Coakley v. Horace Mann Insurance Co., No. 3929 (NC 1/24/2005), No. 3929

CitationNo. 3929
Case DateJanuary 24, 2005
CourtUnited States State Supreme Court of North Carolina

Page 1

J. Samuel Coakley, individually and as Trustee of a Special Needs Trust for Christian Coakley, Respondent,
Horace Mann Insurance Co., Scott Andrew Mitchell, Christopher N. Mitchell and Claudia Dee Dee Mitchell, Appellants.
No. 3929
Court of Appeals of North Carolina.
Heard November 17, 2004
Filed January 24, 2005

Appeal from Spartanburg County J. Derham Cole, Circuit Court Judge.

Phillip E. Reeves, and Jennifer D. Eubanks, both of Greenville, for Appellants.

Benjamin C. Harrison, and David H. Tyner, both of Spartanburg, for Respondent.


Respondent filed this declaratory judgment action to determine the applicability of certain automobile liability policies issued by Horace Mann Insurance Company (Horace Mann). The circuit court found coverage under all three policies. We affirm.


On August 19, 1994, sixteen-year-old Christian Coakley was a passenger in a car being driven by seventeen-year-old Scott Andrew Mitchell. As they were traveling towards a friend's house, Scott lost control and the car slammed into a tree. The force of the impact shattered a vertebra in Christian's neck, partially severing his spinal cord. As a result of these injuries, Christian is a permanent quadriplegic.

The automobile, a 1984 Mazda RX-7, belonged to Scott's older brother Christopher Mitchell and was titled in Christopher's name. Christopher, a student at Clemson University, resided in an apartment in Clemson, normally kept the car with him, and was its primary user.1 Prior to the accident, Christopher went on a trip to California and left the car at his mother's house. Christopher was on the way back from California when the accident occurred. Scott was a high school student and lived with his mother in Spartanburg, South Carolina.2 Claudia "Dee Dee" Mitchell, Scott and Christopher's mother, testified in her deposition that Scott had permission to use the car.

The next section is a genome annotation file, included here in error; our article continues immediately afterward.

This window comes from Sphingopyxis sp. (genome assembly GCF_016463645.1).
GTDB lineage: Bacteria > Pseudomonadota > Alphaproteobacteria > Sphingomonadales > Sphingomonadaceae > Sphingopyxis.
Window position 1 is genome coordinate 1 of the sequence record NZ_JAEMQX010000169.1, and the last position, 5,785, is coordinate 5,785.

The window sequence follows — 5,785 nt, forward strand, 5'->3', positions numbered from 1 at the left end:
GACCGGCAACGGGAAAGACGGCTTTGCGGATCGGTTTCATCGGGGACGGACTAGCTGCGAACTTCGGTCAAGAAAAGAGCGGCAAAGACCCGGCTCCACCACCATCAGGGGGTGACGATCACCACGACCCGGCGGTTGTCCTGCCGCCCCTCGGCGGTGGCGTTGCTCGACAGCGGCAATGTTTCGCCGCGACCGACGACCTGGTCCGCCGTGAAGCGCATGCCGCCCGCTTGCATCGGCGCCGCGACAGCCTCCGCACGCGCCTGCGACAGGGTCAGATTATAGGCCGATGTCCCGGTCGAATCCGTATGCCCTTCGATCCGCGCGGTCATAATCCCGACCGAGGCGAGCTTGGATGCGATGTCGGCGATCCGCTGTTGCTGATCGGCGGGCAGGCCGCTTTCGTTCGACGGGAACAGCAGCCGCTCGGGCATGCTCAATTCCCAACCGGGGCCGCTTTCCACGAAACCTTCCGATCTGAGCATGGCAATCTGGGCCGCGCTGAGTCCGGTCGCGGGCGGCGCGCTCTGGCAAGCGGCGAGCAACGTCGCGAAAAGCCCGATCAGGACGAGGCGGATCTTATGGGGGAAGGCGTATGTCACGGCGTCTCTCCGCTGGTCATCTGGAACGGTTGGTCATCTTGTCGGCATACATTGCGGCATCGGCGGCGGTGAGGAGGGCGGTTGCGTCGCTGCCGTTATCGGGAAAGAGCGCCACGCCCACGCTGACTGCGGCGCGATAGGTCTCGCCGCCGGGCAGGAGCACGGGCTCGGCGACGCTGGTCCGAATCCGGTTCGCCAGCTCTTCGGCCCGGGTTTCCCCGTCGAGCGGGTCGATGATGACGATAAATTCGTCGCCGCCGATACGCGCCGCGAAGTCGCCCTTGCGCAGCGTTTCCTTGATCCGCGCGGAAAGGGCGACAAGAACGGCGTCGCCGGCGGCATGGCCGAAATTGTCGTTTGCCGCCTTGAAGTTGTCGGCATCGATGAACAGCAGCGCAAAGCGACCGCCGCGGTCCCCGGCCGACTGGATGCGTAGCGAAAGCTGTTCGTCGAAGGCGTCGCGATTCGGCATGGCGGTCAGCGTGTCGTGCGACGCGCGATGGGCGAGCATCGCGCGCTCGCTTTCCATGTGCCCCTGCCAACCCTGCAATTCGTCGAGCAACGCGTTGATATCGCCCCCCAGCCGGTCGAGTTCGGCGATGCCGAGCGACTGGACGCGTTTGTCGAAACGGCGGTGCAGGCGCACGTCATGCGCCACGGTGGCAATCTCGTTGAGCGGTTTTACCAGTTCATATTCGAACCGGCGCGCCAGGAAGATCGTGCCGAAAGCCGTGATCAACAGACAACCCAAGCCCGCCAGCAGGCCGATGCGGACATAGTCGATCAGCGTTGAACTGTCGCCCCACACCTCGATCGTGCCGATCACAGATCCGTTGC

The car was insured through Horace Mann, with Dee Dee being the named insured. The policy provided liability limits of $50,000.00 for personal injury. Dee Dee also maintained policies on three other vehicles. Two of these policies carry liability limits of $50,000.00, and the third has a liability limit of $250,000.00. None of these other policies provided primary coverage for the vehicle involved in the accident.

The special needs trust (the Trust) created on behalf of Christian commenced this action seeking compensation for Christian's injuries.3 The Trust sought recovery under the policy covering the RX-7, as well as excess coverage under the policies on the other three cars. Horace Mann initially denied liability, but following discovery, the parties entered into a covenant not to execute. Pursuant to the covenant, Horace Mann paid out the liability limits on the policy covering the RX-7. The covenant also allowed the Trust to bring a declaratory judgment action to determine the applicability of the three additional policies. In exchange for permission to bring the action, the Trust agreed that recovery, if any, would be limited to $350,000.00—the combined total of the three policies.